April 19, 2014--Let economic sense flow as part of Colorado’s water plan (Denver Business Journal)

Healthy rivers are essential to Colorado’s multibillion-dollar agriculture, recreational, tourism and business economies, not to mention the Colorado River’s impact on the 36 million people who rely on it for drinking water. Yet, for more than a decade Colorado and surrounding states have experienced unrelenting drought.

April 13, 2014--Watered-down lawn bill signed into law (Pueblo Chieftain)

A bill that initially sought to tie water supplies for new developments to minimal landscaping irrigation was signed into law Friday by Gov. John Hickenlooper.

April 8, 2014--Haven’t heard of the Colorado Water Plan? (Durango Herald)

No one is trying to keep it a secret, but legislators are worried few people have heard of the Colorado Water Plan. Gov. John Hickenlooper has directed his administration to prepare the state’s first-ever comprehensive water strategy by December.

March 29, 2014--Water supply worth a dam? (Grand Junction Sentinel)

When Gov. John Hickenlooper sat down Friday for lunch with the board of directors of Club 20, the West Slope promotional organization, the pitcher at his table was emblazoned with a handwritten label: “Western Slope Water.” “I drink that stuff every day,” Hickenlooper told his lunch companions.

March 26, 2014--State proposal lays scenario for cross-state 
water diversion (Grand Junction Sentinel)

The state water plan officials will offer to Gov. John Hickenlooper won’t identify a specific transmountain diversion, but will lay out the conditions under which one could be pursued, officials said Tuesday. The development came out of a meeting of the Interbasin Compact Committee on Tuesday, said Jim Pokrandt, who serves on the committee and heads the Colorado River Basin roundtable.

March 22, 2014--Meetings tackle teamwork required for 'water time' (Colorado Springs Gazette)

In Colorado, water is as precious as a rare diamond, though much easier to get your hands on - at least for now. - The future may be another matter. - Frequent droughts, an increasing population and greater demand for water have elected officials, conservationists and the business community worried about the future of Colorado's water supply. - The specter of future shortages prompted Gov.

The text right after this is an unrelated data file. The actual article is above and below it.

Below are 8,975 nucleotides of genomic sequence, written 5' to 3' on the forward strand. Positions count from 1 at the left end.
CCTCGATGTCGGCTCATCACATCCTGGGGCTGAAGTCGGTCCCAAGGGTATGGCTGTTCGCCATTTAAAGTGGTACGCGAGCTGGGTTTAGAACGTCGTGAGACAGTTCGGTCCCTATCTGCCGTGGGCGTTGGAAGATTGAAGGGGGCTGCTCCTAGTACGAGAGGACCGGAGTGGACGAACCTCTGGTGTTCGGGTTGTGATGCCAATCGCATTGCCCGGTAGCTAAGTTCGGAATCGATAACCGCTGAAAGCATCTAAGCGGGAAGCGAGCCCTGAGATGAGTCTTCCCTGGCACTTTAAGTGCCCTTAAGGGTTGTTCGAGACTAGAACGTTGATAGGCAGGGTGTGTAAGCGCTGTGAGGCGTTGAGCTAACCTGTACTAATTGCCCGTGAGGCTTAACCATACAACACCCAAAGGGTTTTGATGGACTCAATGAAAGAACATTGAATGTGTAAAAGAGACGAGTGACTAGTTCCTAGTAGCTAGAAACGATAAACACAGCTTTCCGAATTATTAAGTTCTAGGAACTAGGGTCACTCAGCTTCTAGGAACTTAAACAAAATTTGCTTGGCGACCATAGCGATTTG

March 16, 2014--Environmental water needs also important (Pueblo Chieftain)

Rivers do much more than keep fish wet. They are the life and heart of entire ecosystems. Ninety percent of Colorado’s wildlife depend on riparian habitat to survive. Riparian areas and rivers make up less than 5 percent of our total land area, but they are the most complex and important habitat we have. They are incredibly valuable economically as well as environmentally.

March 11, 2014--State water plan: Roundtable progress, but new supply is elusive (Pueblo Chieftain)

The most productive use of water may be drinking pitchers of it while having discussions about the state’s future. That could be the lesson of last week’s state roundtable summit, which brought together about 300 people ranging from state bureaucrats to water lawyers; farmers to water utility managers; county commissioners to fish lovers.

March 7, 2014--Governor pushes state water plan (Durango Herald)

Gov. John Hickenlooper is expanding his goals for an already-ambitious state water plan, and he is now aiming to craft a regional plan for the arid Western states. Hickenlooper has called on Colorado water experts to create a first-ever water plan for Colorado by December.

February 11, 2014--Eighteen conservation groups give Gov. Hickenlooper input on state water plan (Earth Justice)

Today, eighteen Colorado conservation and citizen groups sent a letter to Governor John Hickenlooper with recommendations for the Colorado Water Plan.

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